Anterior Cruciate Ligament Injuries
Have you ever been kicking a soccer ball around and suddenly feel your knee buckle under you? Have you ever had to catch that rebound ball and stop on a dime to keep the ball in the court? Have you ever overextended yourself just a little bit to return that serve? Every day athletes across the county injure themselves. Oftentimes it's small muscular strains or sprains but every once in a while, an athlete will find they've torn a muscle or sprained a ligament. Every time you change direction rapidly, stop suddenly, slow down while running, land a jump incorrectly, or are hit with a direct contact or collision, you risk injuring your Anterior Cruciate Ligament.
The Anterior Cruciate Ligament (or ACL) is a muscle that connects the Patella (the kneecap) to the Tibia and Fibula (leg bones). It's a crucial muscle in the function of your knee joint - especially in facilitating the "back-and-forth" motion that we all use when we walk, kick or bend our knees. As you might imagine, athletes who engage in high intensity sports are more likely to injure themselves in this way- we most often see the injury in soccer, football and basketball players. An injury to the Anterior Cruciate Ligament can cause intense pain and ultimately be detrimental to the function of the knee. Those with a sprained ACL will notice swelling to the knee over the course of the 24 hours following the injuring incident, loss of complete range of motion in the knee, and ongoing pain associated with movement of the joint.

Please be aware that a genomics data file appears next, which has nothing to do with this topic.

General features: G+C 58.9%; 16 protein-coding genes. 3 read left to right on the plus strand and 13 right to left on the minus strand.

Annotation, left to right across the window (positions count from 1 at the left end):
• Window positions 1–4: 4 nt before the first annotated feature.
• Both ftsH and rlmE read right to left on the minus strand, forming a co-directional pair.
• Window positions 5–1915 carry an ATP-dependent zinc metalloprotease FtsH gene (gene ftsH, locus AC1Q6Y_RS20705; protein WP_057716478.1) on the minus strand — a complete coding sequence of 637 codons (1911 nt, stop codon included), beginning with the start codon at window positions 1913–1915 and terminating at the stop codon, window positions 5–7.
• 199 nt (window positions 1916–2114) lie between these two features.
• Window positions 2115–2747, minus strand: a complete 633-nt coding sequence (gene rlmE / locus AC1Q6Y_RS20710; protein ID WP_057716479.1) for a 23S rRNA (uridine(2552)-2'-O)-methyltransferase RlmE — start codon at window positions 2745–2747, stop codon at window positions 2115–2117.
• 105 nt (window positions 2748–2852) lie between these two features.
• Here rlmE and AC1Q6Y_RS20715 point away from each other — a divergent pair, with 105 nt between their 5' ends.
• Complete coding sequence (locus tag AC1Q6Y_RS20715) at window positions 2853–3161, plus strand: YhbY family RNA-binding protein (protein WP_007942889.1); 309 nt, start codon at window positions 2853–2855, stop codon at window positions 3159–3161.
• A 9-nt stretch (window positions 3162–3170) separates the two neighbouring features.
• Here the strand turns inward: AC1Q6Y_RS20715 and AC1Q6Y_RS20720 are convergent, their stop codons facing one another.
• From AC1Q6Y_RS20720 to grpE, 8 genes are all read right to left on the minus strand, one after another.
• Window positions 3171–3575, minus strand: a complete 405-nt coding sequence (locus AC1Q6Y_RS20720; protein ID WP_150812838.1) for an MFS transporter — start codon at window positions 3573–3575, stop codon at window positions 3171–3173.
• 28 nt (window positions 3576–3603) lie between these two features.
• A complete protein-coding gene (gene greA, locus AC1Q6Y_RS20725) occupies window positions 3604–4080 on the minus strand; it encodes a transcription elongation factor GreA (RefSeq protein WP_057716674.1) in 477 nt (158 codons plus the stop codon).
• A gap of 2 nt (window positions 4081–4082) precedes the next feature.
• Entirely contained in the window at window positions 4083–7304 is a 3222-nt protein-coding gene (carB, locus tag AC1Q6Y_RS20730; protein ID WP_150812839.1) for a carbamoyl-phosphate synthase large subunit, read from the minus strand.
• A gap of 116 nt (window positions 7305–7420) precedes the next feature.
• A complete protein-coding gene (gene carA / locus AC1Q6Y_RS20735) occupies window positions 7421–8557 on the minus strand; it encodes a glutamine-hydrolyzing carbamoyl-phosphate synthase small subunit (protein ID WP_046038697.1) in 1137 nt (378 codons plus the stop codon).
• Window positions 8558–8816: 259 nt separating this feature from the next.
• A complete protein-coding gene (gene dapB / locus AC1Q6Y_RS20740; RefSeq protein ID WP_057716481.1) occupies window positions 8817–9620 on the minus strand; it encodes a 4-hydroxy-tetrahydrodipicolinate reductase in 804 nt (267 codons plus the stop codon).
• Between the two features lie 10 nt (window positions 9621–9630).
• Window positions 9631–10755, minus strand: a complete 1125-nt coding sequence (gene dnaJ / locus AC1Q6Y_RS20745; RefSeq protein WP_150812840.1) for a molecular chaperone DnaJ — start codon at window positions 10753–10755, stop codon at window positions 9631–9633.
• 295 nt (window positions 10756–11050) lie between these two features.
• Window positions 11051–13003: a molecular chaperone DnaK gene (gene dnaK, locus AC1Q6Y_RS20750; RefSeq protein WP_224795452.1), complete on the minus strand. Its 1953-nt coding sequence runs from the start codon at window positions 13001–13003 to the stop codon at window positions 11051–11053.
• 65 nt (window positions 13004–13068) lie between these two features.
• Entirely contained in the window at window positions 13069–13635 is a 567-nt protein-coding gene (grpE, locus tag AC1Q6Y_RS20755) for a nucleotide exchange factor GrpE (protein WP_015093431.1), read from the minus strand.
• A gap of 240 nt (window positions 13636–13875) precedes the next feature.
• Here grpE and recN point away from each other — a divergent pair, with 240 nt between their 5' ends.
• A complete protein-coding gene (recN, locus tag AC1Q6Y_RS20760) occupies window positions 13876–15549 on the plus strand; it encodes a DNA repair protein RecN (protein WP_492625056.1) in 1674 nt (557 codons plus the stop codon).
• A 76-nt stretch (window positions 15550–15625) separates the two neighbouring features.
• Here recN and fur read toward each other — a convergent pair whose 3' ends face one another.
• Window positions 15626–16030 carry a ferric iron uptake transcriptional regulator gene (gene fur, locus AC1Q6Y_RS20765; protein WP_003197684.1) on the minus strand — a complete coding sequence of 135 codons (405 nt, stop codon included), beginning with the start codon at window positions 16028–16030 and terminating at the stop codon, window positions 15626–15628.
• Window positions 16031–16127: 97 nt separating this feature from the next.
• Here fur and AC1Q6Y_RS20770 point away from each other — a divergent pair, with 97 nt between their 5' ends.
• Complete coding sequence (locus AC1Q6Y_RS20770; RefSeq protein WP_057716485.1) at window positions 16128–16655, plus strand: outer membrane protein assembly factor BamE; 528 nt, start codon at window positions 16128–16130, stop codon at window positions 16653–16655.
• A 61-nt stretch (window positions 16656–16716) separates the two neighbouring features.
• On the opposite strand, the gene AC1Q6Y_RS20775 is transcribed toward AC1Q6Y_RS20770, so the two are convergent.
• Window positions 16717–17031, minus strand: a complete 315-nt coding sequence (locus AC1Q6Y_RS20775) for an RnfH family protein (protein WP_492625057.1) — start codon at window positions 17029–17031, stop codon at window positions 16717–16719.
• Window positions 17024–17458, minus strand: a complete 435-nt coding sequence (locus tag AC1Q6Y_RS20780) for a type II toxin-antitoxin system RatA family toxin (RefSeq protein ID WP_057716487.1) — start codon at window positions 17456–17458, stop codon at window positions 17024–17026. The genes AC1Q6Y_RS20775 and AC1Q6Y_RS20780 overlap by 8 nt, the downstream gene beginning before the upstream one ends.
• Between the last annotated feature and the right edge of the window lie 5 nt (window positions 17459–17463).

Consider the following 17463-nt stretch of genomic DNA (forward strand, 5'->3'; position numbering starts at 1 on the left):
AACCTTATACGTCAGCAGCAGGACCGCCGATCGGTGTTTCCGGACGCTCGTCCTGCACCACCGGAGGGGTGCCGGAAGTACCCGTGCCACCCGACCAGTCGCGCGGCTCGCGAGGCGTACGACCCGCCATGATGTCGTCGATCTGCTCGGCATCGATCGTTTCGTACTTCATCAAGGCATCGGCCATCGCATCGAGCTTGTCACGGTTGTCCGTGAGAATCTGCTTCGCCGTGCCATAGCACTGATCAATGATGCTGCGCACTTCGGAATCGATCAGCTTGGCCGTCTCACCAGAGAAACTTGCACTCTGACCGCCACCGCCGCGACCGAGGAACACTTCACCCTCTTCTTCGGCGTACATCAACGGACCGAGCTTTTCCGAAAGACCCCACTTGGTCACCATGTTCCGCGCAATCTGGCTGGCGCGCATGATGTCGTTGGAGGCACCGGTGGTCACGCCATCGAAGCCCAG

When a ligament is damaged, it's classified as a sprain. According to the American Academy of Orthopedic Surgeons, there are three grades of ligament sprain - going from a relatively mild stretch of the ligament (Grade 1) to a complete tear (Grade 3):
"Grade 1 Sprains. The ligament is mildly damaged in a Grade 1 Sprain. It has been slightly stretched, but is still able to help keep the knee joint stable.
Grade 2 Sprains. A Grade 2 Sprain stretches the ligament to the point where it becomes loose. This is often referred to as a partial tear of the ligament.
Grade 3 Sprains. This type of sprain is most commonly referred to as a complete tear of the ligament. The ligament has been split into two pieces, and the knee joint is unstable."
If you think you might have torn your Anterior Cruciate Ligament it is vitally important that you see a doctor immediately. With a physical examination and oftentimes an X-Ray, a doctor will be able to best assess what degree of sprain you may have suffered and suggest the best course of medical care. Unless you live a sedentary lifestyle, most patients with a sprained ACL will require surgery to rebuild and reattach the ligament to the other muscles and bones in the knee joint.